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How to Get Rid Of Fungus Gnats

fungus gnat on blade of grass

The world is not devoid of plant lovers. People adorn their gardens with a variety of plantations and some of them do not just stop there. They like to bring their green friends inside their houses as well. While this adds beauty to their residence and makes them happy, there is a problem that can arise in just such a scenario. Fungus gnats belonging to the families Sciaridae and Mycetophilidae are common plant pests that are liable to attack indoor plants especially in the presence of high moisture content and humidity. Any place their is a food source you can have a fungus gnat issue.

The first indication that these pests have invaded the privacy of your house is when the adult fungus gnats are witnessed flying around your precious houseplants. The adult stages are harmless in that they are non-biting. Still, they can turn into a flying nuisance. The real problem, however, is the larval stage of this insect that feeds in the soil and damages the tender plant roots.

Morphology of Fungus Gnats

The adult fungus gnats are grayish black, delicate in appearance, and are mosquito-like insects in morphology. These are 1/8 inches in length and have long legs. They fly with the aid of their one pair of wings. However, flying is not their best strength. They often come out from the potted plants more specifically during watering.

The larvae or maggots of this pest are ¼ inches long. Their head is shiny black but the rest of their body is elongated and whitish to transparent. They are most commonly found in rich, damp soils and feed on fungi, root hairs, and other such organic matter.

Life Cycle of a Fungus Gnat

The adult fungus gnats have a lifespan of a week during which they lay around 300 eggs. These eggs are laid in moist soil that is rich in nutrients. It takes theses tiny larvae around 4 to 6 days to emerge from the eggs. After that, they feed on the plant roots for a period of about 2 weeks. This pupal stage is 3 to 4 days after which the young adults are ready to leave their rich soil home and start the next generation. Depending on the temperature of their habitat, the entire lifecycle of the fungus gnats, from eggs to adult can be completed in only 3 to 4 weeks’ time.

Thanks to their short gestation period and proclivity, the potted plants are suitable for hosting each of their stage including egg, larvae, pupae, and adult. This is the reason why repeated applications of the treatments are required to get rid of the fungus gnats completely. This will ensure that there are no surviving eggs left behind.


When it comes to identifying if a fungus gnat has infected a plant, there are a few symptoms exhibited by the plants that indicate the presence of an infestation. These symptoms include loss of vigor, sudden wilting, yellowing, and poor growth. In case of severe attack, there is a high chance that a considerable portion of the infected plant might be lost.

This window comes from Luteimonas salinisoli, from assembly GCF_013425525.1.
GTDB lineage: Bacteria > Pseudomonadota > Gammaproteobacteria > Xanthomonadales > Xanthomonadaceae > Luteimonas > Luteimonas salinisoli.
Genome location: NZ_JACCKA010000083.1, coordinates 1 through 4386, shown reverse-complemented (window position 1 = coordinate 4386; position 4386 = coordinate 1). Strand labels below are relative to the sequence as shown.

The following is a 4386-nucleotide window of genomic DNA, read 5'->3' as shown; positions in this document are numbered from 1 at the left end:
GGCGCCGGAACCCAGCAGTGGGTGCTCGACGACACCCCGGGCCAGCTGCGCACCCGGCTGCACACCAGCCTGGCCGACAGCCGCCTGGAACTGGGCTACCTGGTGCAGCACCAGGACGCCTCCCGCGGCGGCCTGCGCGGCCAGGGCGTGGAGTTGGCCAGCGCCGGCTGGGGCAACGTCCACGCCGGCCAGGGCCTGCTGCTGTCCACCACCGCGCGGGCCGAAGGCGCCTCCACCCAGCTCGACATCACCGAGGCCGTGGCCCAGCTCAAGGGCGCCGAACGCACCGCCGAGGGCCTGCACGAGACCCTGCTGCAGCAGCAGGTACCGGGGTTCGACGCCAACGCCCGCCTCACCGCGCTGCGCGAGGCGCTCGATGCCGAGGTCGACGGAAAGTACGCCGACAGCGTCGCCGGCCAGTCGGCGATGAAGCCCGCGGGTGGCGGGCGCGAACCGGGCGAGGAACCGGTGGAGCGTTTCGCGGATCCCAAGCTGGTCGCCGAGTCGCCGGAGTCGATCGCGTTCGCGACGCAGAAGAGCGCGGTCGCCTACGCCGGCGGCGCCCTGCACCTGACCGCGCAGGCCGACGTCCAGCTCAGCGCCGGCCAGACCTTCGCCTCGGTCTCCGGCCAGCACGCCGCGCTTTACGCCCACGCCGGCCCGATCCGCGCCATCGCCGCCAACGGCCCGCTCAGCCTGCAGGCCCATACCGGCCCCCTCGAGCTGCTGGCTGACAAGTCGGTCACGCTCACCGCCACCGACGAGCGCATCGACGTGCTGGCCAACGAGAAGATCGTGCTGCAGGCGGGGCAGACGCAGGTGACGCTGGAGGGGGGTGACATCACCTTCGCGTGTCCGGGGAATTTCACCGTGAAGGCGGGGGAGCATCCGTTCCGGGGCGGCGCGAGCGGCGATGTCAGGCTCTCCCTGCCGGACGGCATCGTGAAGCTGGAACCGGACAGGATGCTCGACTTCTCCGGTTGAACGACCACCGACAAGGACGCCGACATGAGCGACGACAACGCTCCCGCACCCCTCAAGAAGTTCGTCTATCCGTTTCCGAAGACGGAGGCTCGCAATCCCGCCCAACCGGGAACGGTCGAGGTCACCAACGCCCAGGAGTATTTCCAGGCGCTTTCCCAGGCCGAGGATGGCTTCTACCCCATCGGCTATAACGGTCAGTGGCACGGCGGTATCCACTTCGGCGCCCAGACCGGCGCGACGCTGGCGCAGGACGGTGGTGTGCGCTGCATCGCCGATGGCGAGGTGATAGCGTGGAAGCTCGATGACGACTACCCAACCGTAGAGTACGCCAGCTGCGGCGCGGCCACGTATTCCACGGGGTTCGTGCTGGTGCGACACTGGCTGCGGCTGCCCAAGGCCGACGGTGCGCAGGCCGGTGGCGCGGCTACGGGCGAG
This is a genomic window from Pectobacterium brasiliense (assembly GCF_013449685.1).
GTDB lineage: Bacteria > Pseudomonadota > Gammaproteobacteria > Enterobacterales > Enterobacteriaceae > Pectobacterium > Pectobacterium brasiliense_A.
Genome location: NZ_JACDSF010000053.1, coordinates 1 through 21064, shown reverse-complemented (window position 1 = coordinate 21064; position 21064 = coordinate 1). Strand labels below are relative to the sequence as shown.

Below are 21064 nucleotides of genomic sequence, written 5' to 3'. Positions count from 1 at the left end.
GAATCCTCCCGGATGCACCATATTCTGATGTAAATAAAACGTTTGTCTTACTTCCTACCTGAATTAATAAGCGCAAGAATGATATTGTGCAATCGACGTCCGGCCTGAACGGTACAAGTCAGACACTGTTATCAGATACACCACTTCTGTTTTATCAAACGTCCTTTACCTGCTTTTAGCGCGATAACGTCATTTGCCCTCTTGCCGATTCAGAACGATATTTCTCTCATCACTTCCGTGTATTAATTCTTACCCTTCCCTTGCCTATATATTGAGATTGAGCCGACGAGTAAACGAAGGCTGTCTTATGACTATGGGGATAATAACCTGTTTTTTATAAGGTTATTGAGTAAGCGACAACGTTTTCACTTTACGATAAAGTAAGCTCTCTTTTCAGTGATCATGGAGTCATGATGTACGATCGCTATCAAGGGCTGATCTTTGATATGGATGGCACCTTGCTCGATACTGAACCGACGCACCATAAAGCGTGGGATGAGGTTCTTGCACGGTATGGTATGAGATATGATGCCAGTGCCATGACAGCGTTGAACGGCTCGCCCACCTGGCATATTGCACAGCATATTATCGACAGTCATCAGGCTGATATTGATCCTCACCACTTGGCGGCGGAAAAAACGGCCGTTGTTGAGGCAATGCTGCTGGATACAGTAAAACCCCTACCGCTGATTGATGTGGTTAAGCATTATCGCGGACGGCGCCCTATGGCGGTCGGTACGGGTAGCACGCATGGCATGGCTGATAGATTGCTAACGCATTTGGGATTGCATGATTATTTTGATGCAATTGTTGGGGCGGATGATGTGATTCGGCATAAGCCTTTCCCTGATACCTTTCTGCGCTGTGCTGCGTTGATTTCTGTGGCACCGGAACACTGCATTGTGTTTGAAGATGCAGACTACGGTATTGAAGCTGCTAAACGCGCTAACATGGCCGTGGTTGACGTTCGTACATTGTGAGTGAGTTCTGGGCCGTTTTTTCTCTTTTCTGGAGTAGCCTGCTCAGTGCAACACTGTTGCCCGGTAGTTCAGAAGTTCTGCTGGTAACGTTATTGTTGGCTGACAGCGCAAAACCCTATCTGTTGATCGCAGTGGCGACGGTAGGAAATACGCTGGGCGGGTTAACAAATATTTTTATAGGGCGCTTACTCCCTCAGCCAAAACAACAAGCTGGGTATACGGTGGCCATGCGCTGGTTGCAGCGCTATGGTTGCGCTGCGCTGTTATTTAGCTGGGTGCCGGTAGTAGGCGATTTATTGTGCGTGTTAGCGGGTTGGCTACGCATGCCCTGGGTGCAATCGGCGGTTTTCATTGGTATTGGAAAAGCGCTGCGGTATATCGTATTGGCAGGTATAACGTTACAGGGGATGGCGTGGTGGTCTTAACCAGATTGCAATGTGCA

Following species of plants are especially prone to injury by fungus gnats:

  • Geraniums

  • Carnations

  • African violets

  • Poinsettias

On the other hand, seedlings, young plants, and cuttings are more prone to be damaged by the larvae.

Controlling Fungus Gnats

When it comes to securing your houseplants from being infected by fungus gnats, following are some methods of controlling the pest:

  • You should always inspect the plants thoroughly before purchasing them to check for signs of pests. The best way to do this is to turn up the soil around the base of the plant and look for the presence of clear glossy larvae. In case of such presence, get rid of the plants.

  • Since these pests thrive in damp soil, refrain from overwatering the plants. This should be especially taken care of during the winters as plants use less quantity of water then.

  • Avoid using organic material that holds water such as peat when potting since that can encourage the egg laying process.

  • In case the plants have already been infested, do not water them until they are dried to around one to two inches of depth. This will not help in killing the larvae but it will also inhibit egg development as well as make the soils unattractive to egg-laying females.

  • Another great method to get rid of these flying pests is to make use of flying insect killer, which is an effective combination of cinnamon, peppermint, and sesame oil. This is a non-toxic tonic that will not only get rid of the fungus gnats but will also take care of several other insects.

  • Yellow Sticky traps can be used to capture huge amounts of egg laying adults since gnats are unusually attracted to yellow color. We recommend using Musca-Stik.

  • Eliminating the moisture source will help stop the breeding ground.  Use an adulticide contact aerosol to spray the plants and kill the annoying adult fungus gnats. Pyrid Aerosol is a natural Pyrethrin spray that the perfect solution for Fungal Gnats.

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Check out our Fungus Gnat FAQ for more helpful information on fungus gnats and how to eliminate them!

Are you dealing with gnats in your drains? See our guide to gnat control in drains.

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